Thursday, May 2, 2013

Safari Life

“Everything in Africa bites, but the safari bug is worst of all.” 
-Brian Jackman, journalist

I have had a few people ask me about bush camps and safaris.  Hopefully this is because they are planning their visit soon; I can't wait for my next chance!  Though they vary slightly from place to place, there are many similar characteristics between most safaris on this continent.  We've gone on a few safaris, but we'll use our recent amazing experience at Camp Somalisa as an example...

The term safari previously was used to mean hunting for large game, but almost never means that now.  Meaning "long journey" in Swahili, the word safari  now typically indicates an overland journey to observe or photograph wildlife, usually in Africa or Australia. Though getting out of a vehicle to hike is sometimes involved (unless you have a three year-old that looks like snack food), the vehicle (or another mode of transportation like elephant, airplane, or horseback) is an important part of the journey in modern times.  Safaris can also be a form of Eco tourism in which "normal" people like me can become educated on the ecosystems and animal kingdoms of indigenous regions. The use of professional guides (ours, a hilarious encyclopedia named Ray, is pictured below), the vehicle, our shelter, and a distractingly boastful shotgun on the front of our jeep all make for a safe trip in an area of the bush no ignorant person like myself should find themselves in.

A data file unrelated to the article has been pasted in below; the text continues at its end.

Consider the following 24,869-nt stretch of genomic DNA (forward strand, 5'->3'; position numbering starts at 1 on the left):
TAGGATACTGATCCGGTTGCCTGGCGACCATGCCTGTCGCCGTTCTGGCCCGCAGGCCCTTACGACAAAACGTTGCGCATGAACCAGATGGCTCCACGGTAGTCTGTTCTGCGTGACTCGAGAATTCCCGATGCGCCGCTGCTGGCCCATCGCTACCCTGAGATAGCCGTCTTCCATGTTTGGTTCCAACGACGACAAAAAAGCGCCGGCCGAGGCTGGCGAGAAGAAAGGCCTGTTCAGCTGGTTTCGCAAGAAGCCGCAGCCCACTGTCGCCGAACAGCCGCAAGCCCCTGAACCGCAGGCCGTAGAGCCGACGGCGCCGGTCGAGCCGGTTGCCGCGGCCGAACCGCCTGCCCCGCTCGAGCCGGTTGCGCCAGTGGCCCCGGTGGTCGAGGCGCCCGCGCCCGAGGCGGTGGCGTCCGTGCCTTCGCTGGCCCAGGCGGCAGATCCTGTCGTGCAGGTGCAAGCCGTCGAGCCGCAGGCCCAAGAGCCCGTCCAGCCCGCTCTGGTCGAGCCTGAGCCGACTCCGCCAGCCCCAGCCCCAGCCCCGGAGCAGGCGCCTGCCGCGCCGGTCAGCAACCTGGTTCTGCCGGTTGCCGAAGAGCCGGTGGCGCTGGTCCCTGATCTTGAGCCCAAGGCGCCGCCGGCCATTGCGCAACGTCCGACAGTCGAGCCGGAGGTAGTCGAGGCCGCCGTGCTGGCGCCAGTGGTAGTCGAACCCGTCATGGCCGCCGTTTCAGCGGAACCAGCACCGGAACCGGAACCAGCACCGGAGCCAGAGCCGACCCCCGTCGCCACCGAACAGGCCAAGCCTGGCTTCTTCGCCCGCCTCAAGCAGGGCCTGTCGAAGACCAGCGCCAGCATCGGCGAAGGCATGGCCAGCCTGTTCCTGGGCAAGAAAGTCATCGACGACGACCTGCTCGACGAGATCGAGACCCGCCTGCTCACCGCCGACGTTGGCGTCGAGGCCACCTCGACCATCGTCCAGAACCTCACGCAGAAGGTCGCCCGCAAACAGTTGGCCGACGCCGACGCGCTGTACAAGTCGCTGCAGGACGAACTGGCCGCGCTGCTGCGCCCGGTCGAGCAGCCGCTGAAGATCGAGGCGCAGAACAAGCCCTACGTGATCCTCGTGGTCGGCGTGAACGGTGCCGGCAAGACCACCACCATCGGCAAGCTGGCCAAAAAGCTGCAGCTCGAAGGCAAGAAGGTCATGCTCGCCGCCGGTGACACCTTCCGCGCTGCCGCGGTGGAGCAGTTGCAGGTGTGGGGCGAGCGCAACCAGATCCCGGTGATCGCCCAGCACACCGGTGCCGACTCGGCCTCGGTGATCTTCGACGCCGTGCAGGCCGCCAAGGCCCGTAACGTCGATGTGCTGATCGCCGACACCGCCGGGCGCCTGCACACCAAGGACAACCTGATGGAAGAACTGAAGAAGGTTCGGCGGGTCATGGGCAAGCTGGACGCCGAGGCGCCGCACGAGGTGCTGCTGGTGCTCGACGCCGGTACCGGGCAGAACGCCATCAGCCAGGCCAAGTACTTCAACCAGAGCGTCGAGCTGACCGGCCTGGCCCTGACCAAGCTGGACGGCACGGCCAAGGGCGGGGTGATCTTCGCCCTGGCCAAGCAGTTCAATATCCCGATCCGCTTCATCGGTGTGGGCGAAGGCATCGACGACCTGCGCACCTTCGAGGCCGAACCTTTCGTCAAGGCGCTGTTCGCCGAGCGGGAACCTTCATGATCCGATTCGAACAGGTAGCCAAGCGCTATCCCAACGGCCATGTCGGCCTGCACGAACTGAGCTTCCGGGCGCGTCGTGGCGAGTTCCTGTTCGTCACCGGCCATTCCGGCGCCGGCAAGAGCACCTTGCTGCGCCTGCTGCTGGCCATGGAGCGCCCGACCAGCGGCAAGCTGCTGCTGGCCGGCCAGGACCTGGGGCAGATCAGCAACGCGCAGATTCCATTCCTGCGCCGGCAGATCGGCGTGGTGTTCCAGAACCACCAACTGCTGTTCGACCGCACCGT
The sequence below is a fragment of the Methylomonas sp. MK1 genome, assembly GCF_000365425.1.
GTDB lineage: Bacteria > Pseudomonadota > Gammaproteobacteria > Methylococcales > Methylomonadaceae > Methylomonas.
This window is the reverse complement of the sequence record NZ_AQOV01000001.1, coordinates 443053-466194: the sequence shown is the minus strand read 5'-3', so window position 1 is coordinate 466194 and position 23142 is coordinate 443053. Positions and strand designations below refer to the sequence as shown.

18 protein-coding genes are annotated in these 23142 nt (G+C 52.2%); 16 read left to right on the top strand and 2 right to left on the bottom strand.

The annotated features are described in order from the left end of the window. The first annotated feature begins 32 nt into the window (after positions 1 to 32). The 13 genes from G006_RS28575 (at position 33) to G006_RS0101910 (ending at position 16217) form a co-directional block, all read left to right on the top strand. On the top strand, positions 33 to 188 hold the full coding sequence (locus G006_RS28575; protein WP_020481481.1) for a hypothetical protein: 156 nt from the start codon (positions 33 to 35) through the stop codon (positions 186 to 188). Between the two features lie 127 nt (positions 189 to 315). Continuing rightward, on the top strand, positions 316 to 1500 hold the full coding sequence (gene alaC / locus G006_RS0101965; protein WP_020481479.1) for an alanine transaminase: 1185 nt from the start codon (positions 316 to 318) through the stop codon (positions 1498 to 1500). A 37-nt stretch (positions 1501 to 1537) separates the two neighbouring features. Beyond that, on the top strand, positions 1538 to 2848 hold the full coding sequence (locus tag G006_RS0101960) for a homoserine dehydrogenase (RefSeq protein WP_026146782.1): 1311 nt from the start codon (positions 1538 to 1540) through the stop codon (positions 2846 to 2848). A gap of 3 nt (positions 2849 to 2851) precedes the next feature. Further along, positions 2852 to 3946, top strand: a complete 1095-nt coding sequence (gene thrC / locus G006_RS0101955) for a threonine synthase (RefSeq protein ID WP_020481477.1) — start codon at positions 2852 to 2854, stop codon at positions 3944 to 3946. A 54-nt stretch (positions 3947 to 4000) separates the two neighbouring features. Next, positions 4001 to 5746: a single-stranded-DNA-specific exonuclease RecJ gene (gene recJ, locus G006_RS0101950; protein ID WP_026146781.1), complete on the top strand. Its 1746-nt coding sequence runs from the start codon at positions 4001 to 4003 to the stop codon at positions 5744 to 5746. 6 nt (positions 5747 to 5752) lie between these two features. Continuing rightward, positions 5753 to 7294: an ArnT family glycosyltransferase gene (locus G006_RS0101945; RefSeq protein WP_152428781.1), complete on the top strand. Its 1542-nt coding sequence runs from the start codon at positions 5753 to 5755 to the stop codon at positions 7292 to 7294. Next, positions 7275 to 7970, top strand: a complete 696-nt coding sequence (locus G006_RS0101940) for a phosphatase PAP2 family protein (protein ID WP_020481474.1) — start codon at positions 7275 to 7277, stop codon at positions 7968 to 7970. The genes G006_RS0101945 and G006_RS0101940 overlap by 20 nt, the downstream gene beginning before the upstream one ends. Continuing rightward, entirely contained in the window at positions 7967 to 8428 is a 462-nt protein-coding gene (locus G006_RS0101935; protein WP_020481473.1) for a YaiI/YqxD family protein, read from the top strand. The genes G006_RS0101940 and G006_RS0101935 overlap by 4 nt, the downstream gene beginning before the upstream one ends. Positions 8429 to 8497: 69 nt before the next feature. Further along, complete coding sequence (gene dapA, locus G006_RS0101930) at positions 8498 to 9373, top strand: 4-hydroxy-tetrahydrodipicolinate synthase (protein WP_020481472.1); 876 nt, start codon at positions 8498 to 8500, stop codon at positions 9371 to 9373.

Remarkably congruent to the early safaris of the 1800s, many safaris typically follow a similar schedule every day. Safaris start with rising at first light.


A quick breakfast around a campfire


is then followed by leaving camp to scout out animals and flora of interest.  Early mornings can be chilly!

Though we returned to camp each day after about four hours of traveling over the grasslands, 

some safaris call for an energetic day of walking before lunch and a hot afternoon rest. We didn't put our little lunchable at risk by walking around much.

Tea times were observed at our camp in true British style.  We often stopped at a watering hole, getting out of our jeep to stretch our legs, enjoy some snacks, and scout out busy dung beetles.


After our afternoon rest and tea, we took in another four hour trek before returning an hour after dark to one of our favorite activities.  


Like most on safaris, we enjoyed a formal dinner before chatting with drinks in hand and a glowing campfire in front of us to light our exhausted discussions of the day's sightings.  Though the lion kill was an amazing, happy topic of conversation, my favorite story originates with Jonas' fascination of dung beetles... 

As we neared our last turn before arriving back at the bush camp, I pointed to a large (think flattened tennis ball) dung beetle taking flight in front of the vehicle.  "Ooh," I said, pointing for Jonas to see.  "A dung beetle!"  All five of our heads turned in a synchronized motion and watched as the beetle zipped in front of us, headed peacefully toward a tree. We ooed happily  for Jonas' sake and smi-ZAP!   The beetle was suddenly snatched up and eaten by a swooping bird right in front of our eyes.  Guide Ray said that still counted as us witnessing a kill, though we laughed a lot over that stretch.  It may have been the smallest kill ever spotted from a safari jeep!

Somalisa Acacia's unfenced bush camp of platform tents was a truly amazing respite from our long safari journeys. Though it was never separate from the gritty wildlife of Hwange, it was restful luxury nonetheless.

For more information on the bush camp, please visit my other blog, where I will admit that I may have let my three year old get about five feet from a wild bull elephant: